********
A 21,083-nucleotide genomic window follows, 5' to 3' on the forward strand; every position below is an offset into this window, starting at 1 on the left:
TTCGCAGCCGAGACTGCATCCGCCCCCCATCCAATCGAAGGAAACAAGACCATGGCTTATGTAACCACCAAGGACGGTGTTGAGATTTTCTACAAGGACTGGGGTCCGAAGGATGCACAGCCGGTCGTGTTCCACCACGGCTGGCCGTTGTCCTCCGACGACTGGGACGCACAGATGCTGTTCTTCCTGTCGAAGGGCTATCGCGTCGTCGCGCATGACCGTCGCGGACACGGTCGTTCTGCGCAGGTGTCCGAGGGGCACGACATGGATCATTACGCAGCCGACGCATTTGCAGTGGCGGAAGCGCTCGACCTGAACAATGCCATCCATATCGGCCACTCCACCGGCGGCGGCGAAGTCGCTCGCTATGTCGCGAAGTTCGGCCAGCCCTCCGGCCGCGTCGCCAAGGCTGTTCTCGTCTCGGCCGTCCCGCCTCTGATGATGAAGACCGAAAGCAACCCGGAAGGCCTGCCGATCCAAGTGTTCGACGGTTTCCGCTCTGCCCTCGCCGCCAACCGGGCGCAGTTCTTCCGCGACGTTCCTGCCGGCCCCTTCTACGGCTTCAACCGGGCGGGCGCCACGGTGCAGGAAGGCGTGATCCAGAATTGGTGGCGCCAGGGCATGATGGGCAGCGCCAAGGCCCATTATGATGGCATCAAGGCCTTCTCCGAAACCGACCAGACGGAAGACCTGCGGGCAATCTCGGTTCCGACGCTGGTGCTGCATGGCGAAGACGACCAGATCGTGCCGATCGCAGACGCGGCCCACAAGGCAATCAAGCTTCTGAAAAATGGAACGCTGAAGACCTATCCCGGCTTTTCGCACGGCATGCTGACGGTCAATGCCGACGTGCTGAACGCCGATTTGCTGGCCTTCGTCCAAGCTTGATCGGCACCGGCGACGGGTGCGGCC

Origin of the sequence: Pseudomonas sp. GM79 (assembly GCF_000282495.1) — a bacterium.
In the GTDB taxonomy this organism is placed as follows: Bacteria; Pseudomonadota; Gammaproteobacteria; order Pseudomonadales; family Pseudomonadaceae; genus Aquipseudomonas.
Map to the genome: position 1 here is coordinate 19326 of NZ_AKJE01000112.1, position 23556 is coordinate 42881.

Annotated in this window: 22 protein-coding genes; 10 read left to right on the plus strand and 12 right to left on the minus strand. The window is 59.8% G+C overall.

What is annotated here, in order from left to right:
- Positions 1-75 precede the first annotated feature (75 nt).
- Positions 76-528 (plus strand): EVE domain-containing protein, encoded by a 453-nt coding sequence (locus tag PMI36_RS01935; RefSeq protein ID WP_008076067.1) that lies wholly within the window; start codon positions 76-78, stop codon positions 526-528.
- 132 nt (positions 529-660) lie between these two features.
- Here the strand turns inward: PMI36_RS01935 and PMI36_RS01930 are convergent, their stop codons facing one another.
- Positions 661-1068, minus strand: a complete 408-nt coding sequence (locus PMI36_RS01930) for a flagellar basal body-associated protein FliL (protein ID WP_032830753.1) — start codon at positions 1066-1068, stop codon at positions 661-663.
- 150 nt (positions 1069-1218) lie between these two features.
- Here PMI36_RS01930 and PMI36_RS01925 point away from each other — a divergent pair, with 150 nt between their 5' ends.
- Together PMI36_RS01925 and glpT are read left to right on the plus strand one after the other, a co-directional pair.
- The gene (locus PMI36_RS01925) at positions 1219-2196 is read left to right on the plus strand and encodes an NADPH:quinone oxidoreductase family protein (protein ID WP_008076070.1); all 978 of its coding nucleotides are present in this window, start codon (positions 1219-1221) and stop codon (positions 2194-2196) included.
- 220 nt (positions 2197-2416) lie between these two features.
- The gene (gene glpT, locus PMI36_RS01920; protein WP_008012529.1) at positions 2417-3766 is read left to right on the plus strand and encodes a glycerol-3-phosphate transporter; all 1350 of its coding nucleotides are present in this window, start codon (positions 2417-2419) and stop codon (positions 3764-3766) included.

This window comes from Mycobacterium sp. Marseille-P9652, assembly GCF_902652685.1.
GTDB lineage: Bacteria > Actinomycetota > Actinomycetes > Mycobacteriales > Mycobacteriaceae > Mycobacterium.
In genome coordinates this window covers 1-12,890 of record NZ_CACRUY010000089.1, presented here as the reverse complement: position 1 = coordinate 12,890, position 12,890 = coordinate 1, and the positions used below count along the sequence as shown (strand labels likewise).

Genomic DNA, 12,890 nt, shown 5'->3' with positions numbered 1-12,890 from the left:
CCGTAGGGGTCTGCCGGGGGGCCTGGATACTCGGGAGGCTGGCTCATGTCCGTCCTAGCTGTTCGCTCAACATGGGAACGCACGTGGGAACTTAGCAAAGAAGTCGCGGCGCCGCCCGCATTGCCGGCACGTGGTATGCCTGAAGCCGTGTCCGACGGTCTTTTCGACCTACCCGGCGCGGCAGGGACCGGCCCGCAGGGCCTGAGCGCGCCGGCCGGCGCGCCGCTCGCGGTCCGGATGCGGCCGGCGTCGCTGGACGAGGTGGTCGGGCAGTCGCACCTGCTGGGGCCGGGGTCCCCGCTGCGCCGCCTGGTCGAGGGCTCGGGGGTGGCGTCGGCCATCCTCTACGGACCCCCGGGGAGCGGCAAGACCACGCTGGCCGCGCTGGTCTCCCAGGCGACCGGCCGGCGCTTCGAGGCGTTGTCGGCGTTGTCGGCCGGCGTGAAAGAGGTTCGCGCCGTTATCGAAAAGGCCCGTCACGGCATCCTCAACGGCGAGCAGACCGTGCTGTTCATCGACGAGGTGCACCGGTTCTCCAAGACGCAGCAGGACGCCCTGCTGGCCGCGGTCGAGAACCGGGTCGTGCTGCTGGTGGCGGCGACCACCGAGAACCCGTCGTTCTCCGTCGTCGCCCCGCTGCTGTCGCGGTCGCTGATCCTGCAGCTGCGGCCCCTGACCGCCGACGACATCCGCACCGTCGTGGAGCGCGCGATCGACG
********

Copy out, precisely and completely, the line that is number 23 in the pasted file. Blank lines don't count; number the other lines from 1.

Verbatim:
CCGTAGGGGTCTGCCGGGGGGCCTGGATACTCGGGAGGCTGGCTCATGTCCGTCCTAGCTGTTCGCTCAACATGGGAACGCACGTGGGAACTTAGCAAAGAAGTCGCGGCGCCGCCCGCATTGCCGGCACGTGGTATGCCTGAAGCCGTGTCCGACGGTCTTTTCGACCTACCCGGCGCGGCAGGGACCGGCCCGCAGGGCCTGAGCGCGCCGGCCGGCGCGCCGCTCGCGGTCCGGATGCGGCCGGCGTCGCTGGACGAGGTGGTCGGGCAGTCGCACCTGCTGGGGCCGGGGTCCCCGCTGCGCCGCCTGGTCGAGGGCTCGGGGGTGGCGTCGGCCATCCTCTACGGACCCCCGGGGAGCGGCAAGACCACGCTGGCCGCGCTGGTCTCCCAGGCGACCGGCCGGCGCTTCGAGGCGTTGTCGGCGTTGTCGGCCGGCGTGAAAGAGGTTCGCGCCGTTATCGAAAAGGCCCGTCACGGCATCCTCAACGGCGAGCAGACCGTGCTGTTCATCGACGAGGTGCACCGGTTCTCCAAGACGCAGCAGGACGCCCTGCTGGCCGCGGTCGAGAACCGGGTCGTGCTGCTGGTGGCGGCGACCACCGAGAACCCGTCGTTCTCCGTCGTCGCCCCGCTGCTGTCGCGGTCGCTGATCCTGCAGCTGCGGCCCCTGACCGCCGACGACATCCGCACCGTCGTGGAGCGCGCGATCGACG